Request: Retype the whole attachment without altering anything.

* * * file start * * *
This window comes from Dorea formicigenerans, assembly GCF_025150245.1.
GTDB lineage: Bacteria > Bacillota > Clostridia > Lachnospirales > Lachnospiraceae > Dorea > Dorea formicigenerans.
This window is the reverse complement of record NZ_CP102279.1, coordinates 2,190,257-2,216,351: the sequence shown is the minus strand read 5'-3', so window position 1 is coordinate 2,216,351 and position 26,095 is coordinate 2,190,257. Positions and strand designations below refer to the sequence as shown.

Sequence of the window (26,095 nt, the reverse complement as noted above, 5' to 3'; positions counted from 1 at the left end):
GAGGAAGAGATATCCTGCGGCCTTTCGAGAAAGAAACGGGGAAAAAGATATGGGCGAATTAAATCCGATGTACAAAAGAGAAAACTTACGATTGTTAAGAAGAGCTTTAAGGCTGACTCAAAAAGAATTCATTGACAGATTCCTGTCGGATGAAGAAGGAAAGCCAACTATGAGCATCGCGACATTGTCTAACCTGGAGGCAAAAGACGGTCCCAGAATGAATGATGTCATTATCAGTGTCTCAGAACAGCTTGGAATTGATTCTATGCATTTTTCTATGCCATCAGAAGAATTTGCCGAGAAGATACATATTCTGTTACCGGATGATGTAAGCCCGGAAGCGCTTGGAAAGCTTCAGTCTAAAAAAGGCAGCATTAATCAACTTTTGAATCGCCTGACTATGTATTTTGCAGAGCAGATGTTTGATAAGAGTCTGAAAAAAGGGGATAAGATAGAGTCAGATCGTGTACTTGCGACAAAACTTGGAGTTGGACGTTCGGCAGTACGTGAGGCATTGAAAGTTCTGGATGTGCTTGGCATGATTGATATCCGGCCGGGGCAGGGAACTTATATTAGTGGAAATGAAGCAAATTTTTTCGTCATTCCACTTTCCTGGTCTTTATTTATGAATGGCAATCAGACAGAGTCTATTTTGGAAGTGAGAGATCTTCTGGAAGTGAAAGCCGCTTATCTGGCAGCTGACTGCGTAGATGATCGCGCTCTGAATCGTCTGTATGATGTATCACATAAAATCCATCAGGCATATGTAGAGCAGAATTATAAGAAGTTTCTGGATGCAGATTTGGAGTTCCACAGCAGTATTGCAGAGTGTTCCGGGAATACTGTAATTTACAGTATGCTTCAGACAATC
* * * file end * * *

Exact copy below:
This window comes from Dorea formicigenerans, assembly GCF_025150245.1.
GTDB lineage: Bacteria > Bacillota > Clostridia > Lachnospirales > Lachnospiraceae > Dorea > Dorea formicigenerans.
This window is the reverse complement of record NZ_CP102279.1, coordinates 2,190,257-2,216,351: the sequence shown is the minus strand read 5'-3', so window position 1 is coordinate 2,216,351 and position 26,095 is coordinate 2,190,257. Positions and strand designations below refer to the sequence as shown.

Sequence of the window (26,095 nt, the reverse complement as noted above, 5' to 3'; positions counted from 1 at the left end):
GAGGAAGAGATATCCTGCGGCCTTTCGAGAAAGAAACGGGGAAAAAGATATGGGCGAATTAAATCCGATGTACAAAAGAGAAAACTTACGATTGTTAAGAAGAGCTTTAAGGCTGACTCAAAAAGAATTCATTGACAGATTCCTGTCGGATGAAGAAGGAAAGCCAACTATGAGCATCGCGACATTGTCTAACCTGGAGGCAAAAGACGGTCCCAGAATGAATGATGTCATTATCAGTGTCTCAGAACAGCTTGGAATTGATTCTATGCATTTTTCTATGCCATCAGAAGAATTTGCCGAGAAGATACATATTCTGTTACCGGATGATGTAAGCCCGGAAGCGCTTGGAAAGCTTCAGTCTAAAAAAGGCAGCATTAATCAACTTTTGAATCGCCTGACTATGTATTTTGCAGAGCAGATGTTTGATAAGAGTCTGAAAAAAGGGGATAAGATAGAGTCAGATCGTGTACTTGCGACAAAACTTGGAGTTGGACGTTCGGCAGTACGTGAGGCATTGAAAGTTCTGGATGTGCTTGGCATGATTGATATCCGGCCGGGGCAGGGAACTTATATTAGTGGAAATGAAGCAAATTTTTTCGTCATTCCACTTTCCTGGTCTTTATTTATGAATGGCAATCAGACAGAGTCTATTTTGGAAGTGAGAGATCTTCTGGAAGTGAAAGCCGCTTATCTGGCAGCTGACTGCGTAGATGATCGCGCTCTGAATCGTCTGTATGATGTATCACATAAAATCCATCAGGCATATGTAGAGCAGAATTATAAGAAGTTTCTGGATGCAGATTTGGAGTTCCACAGCAGTATTGCAGAGTGTTCCGGGAATACTGTAATTTACAGTATGCTTCAGACAATC